# not-so-simple equation to solve

• Nov 28th 2008, 05:39 AM
Simo
not-so-simple equation to solve
Dear all,
I have a tricky problem; I need to solve this equation for $\displaystyle N$

$\displaystyle \binom {L} {L-R}\sum_{r=1}^{R}\binom {R} {r} (-1)^{R-r}\left(\frac{r}{L}\right)^N\ln\frac{r}{L} =0$

Is it possible in some way?
The only constraints are $\displaystyle R \leqslant L$, $\displaystyle R,L>0$

Thanks a lot
Simo
• Nov 28th 2008, 06:54 AM
shawsend
Going gets tough, tough resort to numerical methods. The following is Mathematica code to calculate the value of n for the supplied values of R and L. First out is the expression for the sum, second out is the numerically calculated value of n which makes the sum equal to zero, and the third out is a back-substitution of the the root for a check.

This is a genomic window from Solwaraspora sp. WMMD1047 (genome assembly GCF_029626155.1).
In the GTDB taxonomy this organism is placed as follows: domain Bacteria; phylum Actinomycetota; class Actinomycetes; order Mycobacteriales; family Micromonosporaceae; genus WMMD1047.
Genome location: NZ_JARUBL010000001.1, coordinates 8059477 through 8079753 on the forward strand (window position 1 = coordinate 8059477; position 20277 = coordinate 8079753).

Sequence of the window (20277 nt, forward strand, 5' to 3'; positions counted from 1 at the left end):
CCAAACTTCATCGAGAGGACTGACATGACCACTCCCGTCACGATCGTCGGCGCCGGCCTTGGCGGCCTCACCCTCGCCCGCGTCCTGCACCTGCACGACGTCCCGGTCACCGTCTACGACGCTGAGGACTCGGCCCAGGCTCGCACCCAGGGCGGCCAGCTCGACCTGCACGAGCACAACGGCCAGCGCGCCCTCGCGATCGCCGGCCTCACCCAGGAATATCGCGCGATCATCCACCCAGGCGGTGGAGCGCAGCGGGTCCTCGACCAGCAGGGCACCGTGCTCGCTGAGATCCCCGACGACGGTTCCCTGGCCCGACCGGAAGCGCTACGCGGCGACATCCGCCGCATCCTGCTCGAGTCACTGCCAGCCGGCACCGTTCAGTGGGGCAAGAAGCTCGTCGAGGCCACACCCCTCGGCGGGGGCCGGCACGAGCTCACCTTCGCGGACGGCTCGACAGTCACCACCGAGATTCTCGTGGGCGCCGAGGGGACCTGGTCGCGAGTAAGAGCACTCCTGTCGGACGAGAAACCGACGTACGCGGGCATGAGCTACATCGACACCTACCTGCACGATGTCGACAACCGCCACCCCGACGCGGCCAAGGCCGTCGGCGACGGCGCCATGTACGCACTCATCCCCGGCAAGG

Code:

In[234]:= R = 3; L = 5; formula1 = Sum[Binomial[R, r]*(-1)^(R - r)*     (r/L)^n*Log[r/L], {r, 1, R}] root = n /. FindRoot[formula1 == 0,     {n, 1.2}] formula1 /. n -> root Out[236]= -(3/5)^n Log[5/3] + 3 (2/5)^n Log[5/2] - 3 5^-n Log[5] Out[237]= 1.38015 Out[238]= -5.55112*10^-17
• Nov 28th 2008, 07:07 AM
Simo
Ok,
I already have a numerical solution like that, but it is not interesting for me.
Is not possible to find an analytical solution, without resort to numerical methods?